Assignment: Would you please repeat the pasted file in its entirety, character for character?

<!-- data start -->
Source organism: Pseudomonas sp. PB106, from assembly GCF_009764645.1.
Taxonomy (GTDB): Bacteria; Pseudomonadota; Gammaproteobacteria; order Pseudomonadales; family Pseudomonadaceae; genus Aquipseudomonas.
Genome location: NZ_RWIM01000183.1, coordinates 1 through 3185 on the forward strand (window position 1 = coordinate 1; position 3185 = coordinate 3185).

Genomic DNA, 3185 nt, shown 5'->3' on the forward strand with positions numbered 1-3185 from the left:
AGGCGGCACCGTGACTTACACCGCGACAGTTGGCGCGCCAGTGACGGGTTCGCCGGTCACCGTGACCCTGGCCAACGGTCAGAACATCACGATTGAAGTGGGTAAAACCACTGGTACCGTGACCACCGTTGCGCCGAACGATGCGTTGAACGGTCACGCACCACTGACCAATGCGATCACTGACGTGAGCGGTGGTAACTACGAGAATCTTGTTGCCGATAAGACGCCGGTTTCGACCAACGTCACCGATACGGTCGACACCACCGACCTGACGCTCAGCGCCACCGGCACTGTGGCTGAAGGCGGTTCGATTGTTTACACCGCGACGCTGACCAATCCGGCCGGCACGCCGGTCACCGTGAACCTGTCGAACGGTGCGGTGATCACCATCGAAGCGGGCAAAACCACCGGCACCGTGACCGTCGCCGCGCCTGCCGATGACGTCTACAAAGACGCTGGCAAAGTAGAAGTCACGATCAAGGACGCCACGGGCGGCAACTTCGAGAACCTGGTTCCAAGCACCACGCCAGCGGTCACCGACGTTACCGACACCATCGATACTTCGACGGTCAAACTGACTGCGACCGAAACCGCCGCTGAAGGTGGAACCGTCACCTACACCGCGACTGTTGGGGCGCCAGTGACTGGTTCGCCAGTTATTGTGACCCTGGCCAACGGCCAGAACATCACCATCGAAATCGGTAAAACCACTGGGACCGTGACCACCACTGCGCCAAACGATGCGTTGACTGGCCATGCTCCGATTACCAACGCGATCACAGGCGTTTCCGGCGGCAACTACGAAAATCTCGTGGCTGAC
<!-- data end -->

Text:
Source organism: Pseudomonas sp. PB106, from assembly GCF_009764645.1.
Taxonomy (GTDB): Bacteria; Pseudomonadota; Gammaproteobacteria; order Pseudomonadales; family Pseudomonadaceae; genus Aquipseudomonas.
Genome location: NZ_RWIM01000183.1, coordinates 1 through 3185 on the forward strand (window position 1 = coordinate 1; position 3185 = coordinate 3185).

Genomic DNA, 3185 nt, shown 5'->3' on the forward strand with positions numbered 1-3185 from the left:
AGGCGGCACCGTGACTTACACCGCGACAGTTGGCGCGCCAGTGACGGGTTCGCCGGTCACCGTGACCCTGGCCAACGGTCAGAACATCACGATTGAAGTGGGTAAAACCACTGGTACCGTGACCACCGTTGCGCCGAACGATGCGTTGAACGGTCACGCACCACTGACCAATGCGATCACTGACGTGAGCGGTGGTAACTACGAGAATCTTGTTGCCGATAAGACGCCGGTTTCGACCAACGTCACCGATACGGTCGACACCACCGACCTGACGCTCAGCGCCACCGGCACTGTGGCTGAAGGCGGTTCGATTGTTTACACCGCGACGCTGACCAATCCGGCCGGCACGCCGGTCACCGTGAACCTGTCGAACGGTGCGGTGATCACCATCGAAGCGGGCAAAACCACCGGCACCGTGACCGTCGCCGCGCCTGCCGATGACGTCTACAAAGACGCTGGCAAAGTAGAAGTCACGATCAAGGACGCCACGGGCGGCAACTTCGAGAACCTGGTTCCAAGCACCACGCCAGCGGTCACCGACGTTACCGACACCATCGATACTTCGACGGTCAAACTGACTGCGACCGAAACCGCCGCTGAAGGTGGAACCGTCACCTACACCGCGACTGTTGGGGCGCCAGTGACTGGTTCGCCAGTTATTGTGACCCTGGCCAACGGCCAGAACATCACCATCGAAATCGGTAAAACCACTGGGACCGTGACCACCACTGCGCCAAACGATGCGTTGACTGGCCATGCTCCGATTACCAACGCGATCACAGGCGTTTCCGGCGGCAACTACGAAAATCTCGTGGCTGAC